The first scenario where open-mindedness becomes practically useful in data science is when you are learning about it. For example, you can learn the craft like some people do, blindly following some course/video/book, or you can be more open-minded about it and learn through a series of case studies, Q&A sessions with a mentor, and your own research into the topic. Having an active role in learning about the field is crucial if you want to have an open-minded approach to it. The same goes for taking initiative in practice projects and such.
Of course, open-mindedness has other advantages in data science work. For example, when finding a solution in a data science project, you may consider different – somewhat unconventional – approaches to it. You may try all the standard methods, but also consider different combinations of models, or variants of them. Such an approach is bound to be beneficial in complex problems that cannot be easily tackled with conventional models.
What’s more, open-mindedness can be applied to data handling too. For example, you can consider different ways of managing your features, alternative ways of combining them, and even different options for creating new features. All this can enable you to use more refined data potentially, providing you with an edge in your data engineering work. Let’s not forget that the latter constitutes the bulk of most data scientists’ workload. As such, this part of the pipeline conceals the largest potential for improvement.
Communicating with data science project stakeholders is another aspect of open-mindedness, perhaps one that deserves the most attention. After all, it’s not always easy to convey one’s insights and methodology to the other stakeholders of a data science project. Sometimes you need to find the right angle and the right justifications, which may not be just technical. That’s why open-mindedness here can shine and help bring about new iterations of the data science pipeline, for a given project. Also, it can bring about spin-off data science projects, related to the original one.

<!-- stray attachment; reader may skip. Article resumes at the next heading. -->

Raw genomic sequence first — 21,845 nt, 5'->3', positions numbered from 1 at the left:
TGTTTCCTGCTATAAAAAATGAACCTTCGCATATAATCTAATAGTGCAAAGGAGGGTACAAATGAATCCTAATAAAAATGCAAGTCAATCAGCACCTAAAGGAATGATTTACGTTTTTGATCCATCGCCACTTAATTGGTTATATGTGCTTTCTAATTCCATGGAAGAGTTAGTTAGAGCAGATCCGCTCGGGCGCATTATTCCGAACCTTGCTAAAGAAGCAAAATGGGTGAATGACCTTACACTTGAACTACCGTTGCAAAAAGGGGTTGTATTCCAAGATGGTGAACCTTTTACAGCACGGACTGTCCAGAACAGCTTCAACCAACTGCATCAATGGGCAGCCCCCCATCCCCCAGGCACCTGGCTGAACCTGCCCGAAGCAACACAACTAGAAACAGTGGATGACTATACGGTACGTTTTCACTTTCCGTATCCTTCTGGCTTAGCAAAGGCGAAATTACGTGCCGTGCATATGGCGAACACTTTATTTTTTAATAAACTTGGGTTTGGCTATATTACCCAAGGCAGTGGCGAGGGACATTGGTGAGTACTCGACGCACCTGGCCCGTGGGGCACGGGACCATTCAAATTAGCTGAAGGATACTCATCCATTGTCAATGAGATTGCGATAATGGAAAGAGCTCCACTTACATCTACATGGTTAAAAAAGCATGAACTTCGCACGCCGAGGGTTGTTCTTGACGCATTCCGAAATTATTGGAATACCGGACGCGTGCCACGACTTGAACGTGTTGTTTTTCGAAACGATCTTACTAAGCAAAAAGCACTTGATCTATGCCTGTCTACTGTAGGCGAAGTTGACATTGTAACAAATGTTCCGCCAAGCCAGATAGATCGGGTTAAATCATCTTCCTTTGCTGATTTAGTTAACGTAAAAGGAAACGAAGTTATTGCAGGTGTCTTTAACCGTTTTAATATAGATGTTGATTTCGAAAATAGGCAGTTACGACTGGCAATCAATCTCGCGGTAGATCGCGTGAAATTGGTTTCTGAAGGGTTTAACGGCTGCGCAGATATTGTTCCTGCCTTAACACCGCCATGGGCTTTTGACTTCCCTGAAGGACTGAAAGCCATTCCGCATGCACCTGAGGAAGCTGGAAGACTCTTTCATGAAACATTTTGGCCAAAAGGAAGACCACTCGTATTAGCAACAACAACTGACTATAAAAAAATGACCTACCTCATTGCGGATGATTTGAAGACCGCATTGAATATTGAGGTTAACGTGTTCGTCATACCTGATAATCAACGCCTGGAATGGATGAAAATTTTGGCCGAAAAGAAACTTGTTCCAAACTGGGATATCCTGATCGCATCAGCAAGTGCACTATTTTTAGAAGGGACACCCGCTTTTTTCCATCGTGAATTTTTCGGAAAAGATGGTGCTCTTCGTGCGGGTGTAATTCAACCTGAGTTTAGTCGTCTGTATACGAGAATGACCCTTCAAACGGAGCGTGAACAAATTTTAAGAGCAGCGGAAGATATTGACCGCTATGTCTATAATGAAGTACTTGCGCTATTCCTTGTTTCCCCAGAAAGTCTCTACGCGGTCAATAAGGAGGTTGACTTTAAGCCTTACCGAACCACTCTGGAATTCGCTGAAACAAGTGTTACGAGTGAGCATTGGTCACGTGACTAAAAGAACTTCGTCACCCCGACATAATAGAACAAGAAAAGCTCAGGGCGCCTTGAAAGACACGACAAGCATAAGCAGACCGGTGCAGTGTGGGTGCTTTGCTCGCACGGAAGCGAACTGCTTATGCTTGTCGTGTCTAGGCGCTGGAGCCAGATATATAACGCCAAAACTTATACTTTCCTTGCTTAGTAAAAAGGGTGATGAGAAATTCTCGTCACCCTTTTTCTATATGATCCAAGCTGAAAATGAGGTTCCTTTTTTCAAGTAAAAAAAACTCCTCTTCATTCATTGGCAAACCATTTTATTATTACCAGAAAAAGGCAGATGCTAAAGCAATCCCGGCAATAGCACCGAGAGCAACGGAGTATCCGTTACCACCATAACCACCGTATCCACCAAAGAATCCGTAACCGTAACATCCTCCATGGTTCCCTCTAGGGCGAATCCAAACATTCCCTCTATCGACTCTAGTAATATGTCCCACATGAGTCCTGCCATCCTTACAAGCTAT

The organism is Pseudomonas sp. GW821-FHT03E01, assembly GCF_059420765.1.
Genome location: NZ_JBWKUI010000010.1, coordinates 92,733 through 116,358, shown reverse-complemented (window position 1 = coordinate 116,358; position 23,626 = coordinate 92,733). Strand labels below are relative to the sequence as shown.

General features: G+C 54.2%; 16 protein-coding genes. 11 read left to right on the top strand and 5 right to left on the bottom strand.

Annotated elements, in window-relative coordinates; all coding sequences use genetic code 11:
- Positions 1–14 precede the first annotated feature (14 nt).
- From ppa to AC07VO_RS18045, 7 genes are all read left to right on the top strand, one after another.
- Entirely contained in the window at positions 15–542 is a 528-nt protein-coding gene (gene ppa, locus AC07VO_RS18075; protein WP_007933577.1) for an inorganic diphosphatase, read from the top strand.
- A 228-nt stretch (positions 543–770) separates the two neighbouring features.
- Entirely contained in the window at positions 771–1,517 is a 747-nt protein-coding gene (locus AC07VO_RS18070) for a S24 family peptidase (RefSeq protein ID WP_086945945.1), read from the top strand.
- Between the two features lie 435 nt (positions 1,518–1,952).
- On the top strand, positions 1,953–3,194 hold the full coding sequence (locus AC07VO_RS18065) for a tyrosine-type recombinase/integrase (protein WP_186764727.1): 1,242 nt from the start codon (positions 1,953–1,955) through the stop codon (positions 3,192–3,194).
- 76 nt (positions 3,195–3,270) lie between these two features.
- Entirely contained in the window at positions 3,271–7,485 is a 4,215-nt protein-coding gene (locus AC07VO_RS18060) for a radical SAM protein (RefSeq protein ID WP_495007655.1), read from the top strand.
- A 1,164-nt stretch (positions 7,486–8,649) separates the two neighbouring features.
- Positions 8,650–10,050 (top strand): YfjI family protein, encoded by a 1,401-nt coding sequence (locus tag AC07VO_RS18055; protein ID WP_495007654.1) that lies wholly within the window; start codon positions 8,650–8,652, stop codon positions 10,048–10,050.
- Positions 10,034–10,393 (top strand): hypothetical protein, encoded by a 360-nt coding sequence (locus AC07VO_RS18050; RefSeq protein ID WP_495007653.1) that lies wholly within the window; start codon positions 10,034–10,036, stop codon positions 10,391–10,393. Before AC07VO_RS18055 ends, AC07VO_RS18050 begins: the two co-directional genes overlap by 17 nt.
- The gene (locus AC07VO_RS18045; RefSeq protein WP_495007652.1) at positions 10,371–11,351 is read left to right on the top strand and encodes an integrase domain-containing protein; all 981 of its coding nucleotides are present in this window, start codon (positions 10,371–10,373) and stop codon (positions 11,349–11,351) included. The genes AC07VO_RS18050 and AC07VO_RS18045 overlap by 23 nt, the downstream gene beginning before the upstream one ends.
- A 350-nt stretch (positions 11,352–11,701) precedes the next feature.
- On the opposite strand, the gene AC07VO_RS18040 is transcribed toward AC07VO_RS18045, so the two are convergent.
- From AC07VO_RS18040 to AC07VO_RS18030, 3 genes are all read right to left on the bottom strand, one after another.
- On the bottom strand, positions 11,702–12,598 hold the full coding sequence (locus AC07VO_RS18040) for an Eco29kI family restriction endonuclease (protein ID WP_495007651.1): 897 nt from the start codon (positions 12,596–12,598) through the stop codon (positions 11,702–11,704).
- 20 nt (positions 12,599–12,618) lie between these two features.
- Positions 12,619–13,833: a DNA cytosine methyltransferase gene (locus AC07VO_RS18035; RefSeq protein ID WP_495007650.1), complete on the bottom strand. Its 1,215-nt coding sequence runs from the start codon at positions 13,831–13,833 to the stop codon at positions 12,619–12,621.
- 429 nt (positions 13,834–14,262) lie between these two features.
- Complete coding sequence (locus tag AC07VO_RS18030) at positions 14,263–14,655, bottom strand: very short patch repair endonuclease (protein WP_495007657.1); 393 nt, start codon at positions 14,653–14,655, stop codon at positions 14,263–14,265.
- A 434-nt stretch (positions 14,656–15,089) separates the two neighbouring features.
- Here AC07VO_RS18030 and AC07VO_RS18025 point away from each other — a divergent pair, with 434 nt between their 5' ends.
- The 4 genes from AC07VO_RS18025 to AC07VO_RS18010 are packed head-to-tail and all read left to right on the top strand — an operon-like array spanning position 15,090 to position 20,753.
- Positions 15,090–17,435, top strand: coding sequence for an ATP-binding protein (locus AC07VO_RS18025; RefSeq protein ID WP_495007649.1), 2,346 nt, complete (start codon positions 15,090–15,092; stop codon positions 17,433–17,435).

Although this topic is vast, you can learn more about open-mindedness and data science through one of my books. Namely, the Data Science Mindset, Methodologies, and Misconceptions book that I authored a few years ago covers such topics. Although the term open-mindedness is not used per se, the book delves into the way of thinking of a data scientist and how qualities like creativity (which is very closely related to open-mindedness) come into play. So, check it out when you have the chance. Cheers!
Data visualization is a key aspect of data science work as it illustrates insights and findings very efficiently and effortlessly. It is an intriguing methodology that’s used in every data science and data analytics project at one point or another. However, many people today, particularly those in the data analytics field, entertain the idea that it’s best to perform this sort of task using Tableau, a paid data visualization tool. Note that there are several options when it comes to data visualization, many of which are either free or better-priced than Tableau. The latter appears to be popular as it was one of the first such software to become available. However, this doesn’t mean that it’s a good option, particularly for data scientists.
So, what other options are there for data visualization tasks? For starters, every programming language (and even a math platform) has a set of visualization libraries. These make it possible to create plots on the fly, customizing them to your heart's content, and being able to replicate the whole process easily if needed through the corresponding script. Also, they are regularly updated and have a community around them, making it easy to seek help and advice on your data visualization tasks. Also, there are other data visualization programs, much more affordable than Tableau, which are also compatible with Linux-based operating systems. Tableau may be fine for Windows and macOS, but when it comes to GNU/Linux, it leaves you hanging.